Unmanned Aerial Systems (UAS), more popularly referred to as drones, have become increasingly popular within the last few years. As a result of technology becoming more commercially available, many people have begun flying UASs as a hobby or for businesses. As the number of people using drones grows, it has become increasingly necessary to codify standards to keep both pilots, bystanders, and other aerial operators safe while flying.
The FAA and Unmanned Aerial Systems
The Federal Aviation Administration (FAA) has recently begun to crackdown on UAS operators. They have created stringent guidelines regarding UAS flight, including where they can be flown and as well as structural guidelines for the drone itself. The FAA has compiled a preliminary list of standards for all UASs.
New FAA rules regarding UAS flights include:
- All UASs must remain within the sight of the operator at all times
- No UASs may operate over anyone not involved in the operation of the system
- UASs must weigh no more than 55 pounds
- UASs may only be operated during daylight hours
- UASs cannot operate in Class A airspace
- Can be operated in Class B, C, D, and E airspace with ATC permission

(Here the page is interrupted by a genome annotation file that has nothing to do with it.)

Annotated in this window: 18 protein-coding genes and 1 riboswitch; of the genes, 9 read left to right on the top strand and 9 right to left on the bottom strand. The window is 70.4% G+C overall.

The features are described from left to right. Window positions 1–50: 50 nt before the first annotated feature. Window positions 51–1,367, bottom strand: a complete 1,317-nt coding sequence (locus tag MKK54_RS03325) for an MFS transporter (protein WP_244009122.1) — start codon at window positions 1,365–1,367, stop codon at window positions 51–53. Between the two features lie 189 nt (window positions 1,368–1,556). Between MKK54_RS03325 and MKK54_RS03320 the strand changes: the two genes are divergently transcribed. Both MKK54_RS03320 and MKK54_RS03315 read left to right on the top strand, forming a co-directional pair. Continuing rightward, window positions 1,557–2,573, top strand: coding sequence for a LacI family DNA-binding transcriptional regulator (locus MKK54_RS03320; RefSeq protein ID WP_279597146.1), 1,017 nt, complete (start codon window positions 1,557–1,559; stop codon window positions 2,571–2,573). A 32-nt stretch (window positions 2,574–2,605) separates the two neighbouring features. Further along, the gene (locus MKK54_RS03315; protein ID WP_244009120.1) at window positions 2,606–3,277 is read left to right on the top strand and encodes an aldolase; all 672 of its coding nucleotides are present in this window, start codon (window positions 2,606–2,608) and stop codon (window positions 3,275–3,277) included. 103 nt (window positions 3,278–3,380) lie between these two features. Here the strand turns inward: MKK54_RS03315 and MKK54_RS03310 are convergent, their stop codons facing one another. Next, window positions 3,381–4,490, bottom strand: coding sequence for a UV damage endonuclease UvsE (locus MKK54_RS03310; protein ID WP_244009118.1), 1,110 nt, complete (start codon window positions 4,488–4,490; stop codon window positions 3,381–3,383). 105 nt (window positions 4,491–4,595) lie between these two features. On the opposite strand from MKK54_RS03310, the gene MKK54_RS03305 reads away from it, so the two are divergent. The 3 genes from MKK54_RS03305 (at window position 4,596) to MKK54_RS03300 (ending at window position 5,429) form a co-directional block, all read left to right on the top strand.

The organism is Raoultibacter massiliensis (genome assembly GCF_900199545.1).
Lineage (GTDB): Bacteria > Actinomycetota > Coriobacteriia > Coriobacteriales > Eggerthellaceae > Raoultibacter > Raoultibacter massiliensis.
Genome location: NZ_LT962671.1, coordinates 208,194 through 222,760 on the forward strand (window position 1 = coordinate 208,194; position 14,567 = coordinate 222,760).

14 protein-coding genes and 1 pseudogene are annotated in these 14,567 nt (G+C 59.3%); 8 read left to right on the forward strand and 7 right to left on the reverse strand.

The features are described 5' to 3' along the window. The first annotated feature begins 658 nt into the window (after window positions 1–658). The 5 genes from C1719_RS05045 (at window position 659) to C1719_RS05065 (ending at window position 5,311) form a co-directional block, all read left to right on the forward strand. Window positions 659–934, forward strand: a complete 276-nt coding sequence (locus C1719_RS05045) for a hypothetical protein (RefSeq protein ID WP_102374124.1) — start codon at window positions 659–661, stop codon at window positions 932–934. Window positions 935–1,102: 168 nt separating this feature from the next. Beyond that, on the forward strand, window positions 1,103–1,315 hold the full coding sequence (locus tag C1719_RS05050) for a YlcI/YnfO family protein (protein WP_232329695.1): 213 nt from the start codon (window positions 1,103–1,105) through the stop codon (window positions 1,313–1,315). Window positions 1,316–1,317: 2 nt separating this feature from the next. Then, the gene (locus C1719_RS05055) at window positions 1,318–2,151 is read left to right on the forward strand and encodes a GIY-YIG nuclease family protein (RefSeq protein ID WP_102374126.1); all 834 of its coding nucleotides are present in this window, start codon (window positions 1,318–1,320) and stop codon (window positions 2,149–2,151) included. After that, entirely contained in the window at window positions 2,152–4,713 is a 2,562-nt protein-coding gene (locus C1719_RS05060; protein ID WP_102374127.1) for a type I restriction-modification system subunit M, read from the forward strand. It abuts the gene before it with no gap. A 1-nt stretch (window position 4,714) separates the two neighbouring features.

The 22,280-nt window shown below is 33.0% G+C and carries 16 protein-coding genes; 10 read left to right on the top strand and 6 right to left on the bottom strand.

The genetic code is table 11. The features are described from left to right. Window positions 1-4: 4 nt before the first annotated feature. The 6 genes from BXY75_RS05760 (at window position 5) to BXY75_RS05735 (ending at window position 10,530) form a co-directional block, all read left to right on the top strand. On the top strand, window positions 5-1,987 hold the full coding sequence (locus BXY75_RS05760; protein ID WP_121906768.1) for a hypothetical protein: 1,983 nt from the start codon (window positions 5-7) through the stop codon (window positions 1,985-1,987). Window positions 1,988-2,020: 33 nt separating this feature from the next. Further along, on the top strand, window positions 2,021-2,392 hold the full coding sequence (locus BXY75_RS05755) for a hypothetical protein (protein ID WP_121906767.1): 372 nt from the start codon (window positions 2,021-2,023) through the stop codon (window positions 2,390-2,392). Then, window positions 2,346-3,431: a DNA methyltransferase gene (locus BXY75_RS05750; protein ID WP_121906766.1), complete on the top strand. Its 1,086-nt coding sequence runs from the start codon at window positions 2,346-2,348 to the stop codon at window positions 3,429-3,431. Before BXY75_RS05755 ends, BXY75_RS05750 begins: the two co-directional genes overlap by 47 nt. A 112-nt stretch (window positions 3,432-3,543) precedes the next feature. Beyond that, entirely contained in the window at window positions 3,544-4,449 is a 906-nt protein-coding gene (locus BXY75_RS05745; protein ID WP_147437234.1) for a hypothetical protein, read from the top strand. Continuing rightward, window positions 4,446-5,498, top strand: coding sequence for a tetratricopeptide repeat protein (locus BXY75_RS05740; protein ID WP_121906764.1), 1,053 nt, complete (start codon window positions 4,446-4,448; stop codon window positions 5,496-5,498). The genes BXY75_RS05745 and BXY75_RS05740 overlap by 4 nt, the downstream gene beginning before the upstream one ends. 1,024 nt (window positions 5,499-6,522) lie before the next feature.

- No permission is needed to fly in Class G airspace
- All drones must yield to other aircraft
- UASs may travel up to 100 mph
- May only operate in weather conditions with a minimum of 3 mile visibility
- May not be operated from moving land or air vehicles
- UASs may not be operated recklessly
- All UASs must undergo a preflight check by the operator
- UASs may only be operated at a maximum altitude of 500 feet
Safety and Security
These changes come as a result of an increasing amount of drone crashes and injuries. Concerns have also been raised as to the security of state and federal airspaces and possible terrorist attacks. The FAA has received much pressure to exercise its authority over UASs as they become more prevalent. One interesting development in the new lobbies to the FAA includes the pressure exerted on the FAA by companies such as Amazon and Google. These companies seek to employ the use of drones for commercial purposes such as home deliveries and seek relaxed standards that would benefit their business practices.
The Future of UASs
It remains to be seen whether or not the FAA will revise their standards to accommodate such commercial pressures. It also remains to be seen whether these provisional standards will alleviate the growing problem of drone accidents and security threats. This issue continues to evolve in pace with technology and a growing ability and desire of consumers to utilize it. For more information, visit the page https://avioninsurance.com/uav-drone-insurance/ .